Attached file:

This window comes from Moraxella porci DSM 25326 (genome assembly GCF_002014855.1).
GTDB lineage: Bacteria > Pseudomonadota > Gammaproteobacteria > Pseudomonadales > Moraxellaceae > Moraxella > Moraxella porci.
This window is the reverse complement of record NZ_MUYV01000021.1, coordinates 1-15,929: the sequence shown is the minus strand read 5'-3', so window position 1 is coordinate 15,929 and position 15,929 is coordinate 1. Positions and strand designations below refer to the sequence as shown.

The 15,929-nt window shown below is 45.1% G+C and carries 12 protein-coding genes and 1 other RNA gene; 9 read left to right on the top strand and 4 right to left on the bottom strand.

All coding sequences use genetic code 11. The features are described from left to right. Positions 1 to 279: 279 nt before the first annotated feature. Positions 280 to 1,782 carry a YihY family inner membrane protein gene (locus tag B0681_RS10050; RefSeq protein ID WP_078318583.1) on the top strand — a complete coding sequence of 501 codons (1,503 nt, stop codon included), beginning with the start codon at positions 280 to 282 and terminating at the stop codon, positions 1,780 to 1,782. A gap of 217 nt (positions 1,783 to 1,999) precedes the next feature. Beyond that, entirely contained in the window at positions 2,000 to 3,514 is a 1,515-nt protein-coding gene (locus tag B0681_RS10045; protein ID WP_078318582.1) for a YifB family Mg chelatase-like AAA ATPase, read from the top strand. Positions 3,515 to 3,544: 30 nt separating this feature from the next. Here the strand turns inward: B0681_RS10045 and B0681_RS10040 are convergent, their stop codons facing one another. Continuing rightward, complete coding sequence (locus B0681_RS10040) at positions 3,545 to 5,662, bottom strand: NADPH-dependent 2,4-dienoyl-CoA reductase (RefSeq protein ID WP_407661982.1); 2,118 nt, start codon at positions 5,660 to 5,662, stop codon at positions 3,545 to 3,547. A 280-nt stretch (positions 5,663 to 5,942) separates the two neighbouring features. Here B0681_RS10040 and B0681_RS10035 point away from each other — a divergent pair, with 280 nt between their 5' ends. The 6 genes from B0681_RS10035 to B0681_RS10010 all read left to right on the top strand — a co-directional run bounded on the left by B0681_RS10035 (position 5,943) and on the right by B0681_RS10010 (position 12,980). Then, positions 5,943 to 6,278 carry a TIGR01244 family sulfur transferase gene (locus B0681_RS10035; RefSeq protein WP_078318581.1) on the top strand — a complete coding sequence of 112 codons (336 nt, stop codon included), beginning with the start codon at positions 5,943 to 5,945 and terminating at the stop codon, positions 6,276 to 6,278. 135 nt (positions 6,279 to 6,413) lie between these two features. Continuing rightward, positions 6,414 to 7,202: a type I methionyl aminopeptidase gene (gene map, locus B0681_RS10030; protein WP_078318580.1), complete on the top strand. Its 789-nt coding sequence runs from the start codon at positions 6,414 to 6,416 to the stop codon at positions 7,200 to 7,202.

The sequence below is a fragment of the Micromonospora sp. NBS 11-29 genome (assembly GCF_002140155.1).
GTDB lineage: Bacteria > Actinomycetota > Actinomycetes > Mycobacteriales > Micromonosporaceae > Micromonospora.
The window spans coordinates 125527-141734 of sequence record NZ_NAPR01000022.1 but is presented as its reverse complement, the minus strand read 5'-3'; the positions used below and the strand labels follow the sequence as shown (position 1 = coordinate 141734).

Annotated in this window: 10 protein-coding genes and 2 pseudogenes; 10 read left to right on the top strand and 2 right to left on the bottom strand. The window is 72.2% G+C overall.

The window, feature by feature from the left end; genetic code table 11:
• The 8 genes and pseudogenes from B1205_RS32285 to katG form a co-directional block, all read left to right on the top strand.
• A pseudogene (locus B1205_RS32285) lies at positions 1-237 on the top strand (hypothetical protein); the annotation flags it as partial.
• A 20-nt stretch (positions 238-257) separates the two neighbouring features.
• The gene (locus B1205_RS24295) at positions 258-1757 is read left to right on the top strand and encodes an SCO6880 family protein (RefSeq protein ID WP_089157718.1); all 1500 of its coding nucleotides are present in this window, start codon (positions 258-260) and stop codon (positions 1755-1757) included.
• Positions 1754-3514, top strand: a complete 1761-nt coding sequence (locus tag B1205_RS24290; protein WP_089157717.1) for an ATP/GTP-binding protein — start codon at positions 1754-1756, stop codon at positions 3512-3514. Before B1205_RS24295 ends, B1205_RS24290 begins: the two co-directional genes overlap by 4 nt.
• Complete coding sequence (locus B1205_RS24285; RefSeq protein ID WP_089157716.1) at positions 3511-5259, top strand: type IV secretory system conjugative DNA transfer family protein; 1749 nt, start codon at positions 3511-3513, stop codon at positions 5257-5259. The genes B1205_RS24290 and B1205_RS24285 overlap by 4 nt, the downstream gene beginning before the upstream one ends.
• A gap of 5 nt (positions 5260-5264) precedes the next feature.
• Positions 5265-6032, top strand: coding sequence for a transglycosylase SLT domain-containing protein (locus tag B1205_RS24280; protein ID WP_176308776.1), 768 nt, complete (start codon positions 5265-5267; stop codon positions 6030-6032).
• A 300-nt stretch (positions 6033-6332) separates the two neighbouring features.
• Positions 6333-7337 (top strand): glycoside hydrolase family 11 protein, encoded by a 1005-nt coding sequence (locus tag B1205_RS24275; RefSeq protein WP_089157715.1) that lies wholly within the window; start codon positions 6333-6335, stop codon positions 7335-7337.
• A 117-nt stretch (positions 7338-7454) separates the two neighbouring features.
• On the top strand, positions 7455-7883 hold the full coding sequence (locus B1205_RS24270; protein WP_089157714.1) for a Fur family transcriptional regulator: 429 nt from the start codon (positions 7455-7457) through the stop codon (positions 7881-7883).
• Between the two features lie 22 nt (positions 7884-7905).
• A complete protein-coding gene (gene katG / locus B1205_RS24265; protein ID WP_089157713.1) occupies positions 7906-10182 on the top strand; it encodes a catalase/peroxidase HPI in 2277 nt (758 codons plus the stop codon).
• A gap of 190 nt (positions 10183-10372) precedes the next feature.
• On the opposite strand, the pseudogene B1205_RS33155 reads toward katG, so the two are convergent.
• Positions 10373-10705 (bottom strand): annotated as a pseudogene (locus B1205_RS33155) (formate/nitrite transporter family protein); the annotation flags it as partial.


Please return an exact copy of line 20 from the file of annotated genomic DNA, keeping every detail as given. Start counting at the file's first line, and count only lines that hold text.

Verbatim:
• Positions 6333-7337 (top strand): glycoside hydrolase family 11 protein, encoded by a 1005-nt coding sequence (locus tag B1205_RS24275; RefSeq protein WP_089157715.1) that lies wholly within the window; start codon positions 6333-6335, stop codon positions 7335-7337.